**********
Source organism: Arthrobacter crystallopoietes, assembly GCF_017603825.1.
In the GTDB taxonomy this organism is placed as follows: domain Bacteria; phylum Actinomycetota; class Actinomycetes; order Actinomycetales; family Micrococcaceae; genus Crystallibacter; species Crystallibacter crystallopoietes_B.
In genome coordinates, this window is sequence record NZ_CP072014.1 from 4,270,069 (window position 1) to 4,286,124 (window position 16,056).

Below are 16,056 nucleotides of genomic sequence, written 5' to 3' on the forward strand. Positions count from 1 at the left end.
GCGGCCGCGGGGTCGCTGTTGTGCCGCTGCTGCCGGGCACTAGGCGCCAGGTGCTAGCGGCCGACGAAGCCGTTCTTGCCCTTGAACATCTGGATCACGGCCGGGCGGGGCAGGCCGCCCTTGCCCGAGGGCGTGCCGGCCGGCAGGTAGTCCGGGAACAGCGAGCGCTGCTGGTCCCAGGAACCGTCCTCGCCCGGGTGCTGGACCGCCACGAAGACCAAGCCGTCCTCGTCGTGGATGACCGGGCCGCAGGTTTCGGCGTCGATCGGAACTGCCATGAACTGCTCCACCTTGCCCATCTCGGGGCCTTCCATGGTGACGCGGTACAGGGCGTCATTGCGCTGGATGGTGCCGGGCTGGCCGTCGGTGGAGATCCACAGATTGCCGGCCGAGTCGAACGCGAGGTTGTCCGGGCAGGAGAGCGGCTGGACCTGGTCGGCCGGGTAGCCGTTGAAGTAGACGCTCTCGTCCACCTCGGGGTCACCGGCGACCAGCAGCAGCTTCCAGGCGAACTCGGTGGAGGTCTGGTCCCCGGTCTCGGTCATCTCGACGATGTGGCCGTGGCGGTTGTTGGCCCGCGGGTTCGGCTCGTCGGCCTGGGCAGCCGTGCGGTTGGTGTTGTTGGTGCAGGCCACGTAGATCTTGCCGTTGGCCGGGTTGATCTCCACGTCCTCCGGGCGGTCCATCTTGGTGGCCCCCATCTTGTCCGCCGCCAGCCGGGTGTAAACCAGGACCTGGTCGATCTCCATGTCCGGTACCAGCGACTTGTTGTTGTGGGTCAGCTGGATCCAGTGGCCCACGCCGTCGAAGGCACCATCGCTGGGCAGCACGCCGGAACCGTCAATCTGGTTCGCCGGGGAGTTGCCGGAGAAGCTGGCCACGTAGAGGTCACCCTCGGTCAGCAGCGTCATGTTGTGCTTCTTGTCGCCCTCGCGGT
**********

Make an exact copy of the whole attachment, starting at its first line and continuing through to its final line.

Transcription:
Source organism: Arthrobacter crystallopoietes, assembly GCF_017603825.1.
In the GTDB taxonomy this organism is placed as follows: domain Bacteria; phylum Actinomycetota; class Actinomycetes; order Actinomycetales; family Micrococcaceae; genus Crystallibacter; species Crystallibacter crystallopoietes_B.
In genome coordinates, this window is sequence record NZ_CP072014.1 from 4,270,069 (window position 1) to 4,286,124 (window position 16,056).

Below are 16,056 nucleotides of genomic sequence, written 5' to 3' on the forward strand. Positions count from 1 at the left end.
GCGGCCGCGGGGTCGCTGTTGTGCCGCTGCTGCCGGGCACTAGGCGCCAGGTGCTAGCGGCCGACGAAGCCGTTCTTGCCCTTGAACATCTGGATCACGGCCGGGCGGGGCAGGCCGCCCTTGCCCGAGGGCGTGCCGGCCGGCAGGTAGTCCGGGAACAGCGAGCGCTGCTGGTCCCAGGAACCGTCCTCGCCCGGGTGCTGGACCGCCACGAAGACCAAGCCGTCCTCGTCGTGGATGACCGGGCCGCAGGTTTCGGCGTCGATCGGAACTGCCATGAACTGCTCCACCTTGCCCATCTCGGGGCCTTCCATGGTGACGCGGTACAGGGCGTCATTGCGCTGGATGGTGCCGGGCTGGCCGTCGGTGGAGATCCACAGATTGCCGGCCGAGTCGAACGCGAGGTTGTCCGGGCAGGAGAGCGGCTGGACCTGGTCGGCCGGGTAGCCGTTGAAGTAGACGCTCTCGTCCACCTCGGGGTCACCGGCGACCAGCAGCAGCTTCCAGGCGAACTCGGTGGAGGTCTGGTCCCCGGTCTCGGTCATCTCGACGATGTGGCCGTGGCGGTTGTTGGCCCGCGGGTTCGGCTCGTCGGCCTGGGCAGCCGTGCGGTTGGTGTTGTTGGTGCAGGCCACGTAGATCTTGCCGTTGGCCGGGTTGATCTCCACGTCCTCCGGGCGGTCCATCTTGGTGGCCCCCATCTTGTCCGCCGCCAGCCGGGTGTAAACCAGGACCTGGTCGATCTCCATGTCCGGTACCAGCGACTTGTTGTTGTGGGTCAGCTGGATCCAGTGGCCCACGCCGTCGAAGGCACCATCGCTGGGCAGCACGCCGGAACCGTCAATCTGGTTCGCCGGGGAGTTGCCGGAGAAGCTGGCCACGTAGAGGTCACCCTCGGTCAGCAGCGTCATGTTGTGCTTCTTGTCGCCCTCGCGGT